In July 2011 we had to remove some heavy branches because they had lost all leafs in mid-summer. Although substantial damage, the tree came out pretty well.
This time, after a tough winter period, we saw far more damage and found out that this is Dutch elm disease, a fungus Ophiostoma ulmi (syn. Ceratocystis ulmi) and Ophiostoma novo-ulmi. Ophiostoma novo-ulmi that was first discovered in de 1970’s and also infects Ophiostoma ulmi resistant specimen like ‘Commelin’ and ‘Groeneveld’.
In almost all cases it gets only discovered when the damage has been done, damage that is irreversible. The fungus is transported by a small beetle named Scolytus scolytus and Scolytus multistriatus (Dutch: grote en de kleine iepenspintkever).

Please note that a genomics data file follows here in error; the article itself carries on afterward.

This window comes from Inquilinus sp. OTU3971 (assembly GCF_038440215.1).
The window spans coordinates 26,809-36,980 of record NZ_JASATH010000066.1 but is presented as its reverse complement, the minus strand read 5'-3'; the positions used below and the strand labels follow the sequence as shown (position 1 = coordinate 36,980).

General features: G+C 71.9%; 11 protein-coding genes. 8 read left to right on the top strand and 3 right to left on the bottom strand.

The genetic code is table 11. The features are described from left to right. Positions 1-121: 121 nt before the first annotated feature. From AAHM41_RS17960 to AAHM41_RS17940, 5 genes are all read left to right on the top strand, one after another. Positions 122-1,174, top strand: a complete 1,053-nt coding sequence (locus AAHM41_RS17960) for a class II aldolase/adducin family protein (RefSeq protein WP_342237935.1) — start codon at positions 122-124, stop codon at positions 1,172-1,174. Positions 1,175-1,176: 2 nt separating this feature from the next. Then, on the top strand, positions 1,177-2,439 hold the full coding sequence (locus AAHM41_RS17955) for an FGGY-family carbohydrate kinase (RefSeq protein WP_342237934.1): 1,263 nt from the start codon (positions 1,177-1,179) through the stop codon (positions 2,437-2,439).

In the related and other links on this page you can see our garden proud in its glorious day. The bottom photo shows just one example. The ‘good’ news is that the tree is not fully destroyed. One, and only one, of the main branches survived. However the trunk also shows signs of life and new shoots have showed up. Now time will tell how we can shape this to become yet again a ‘garden proud’.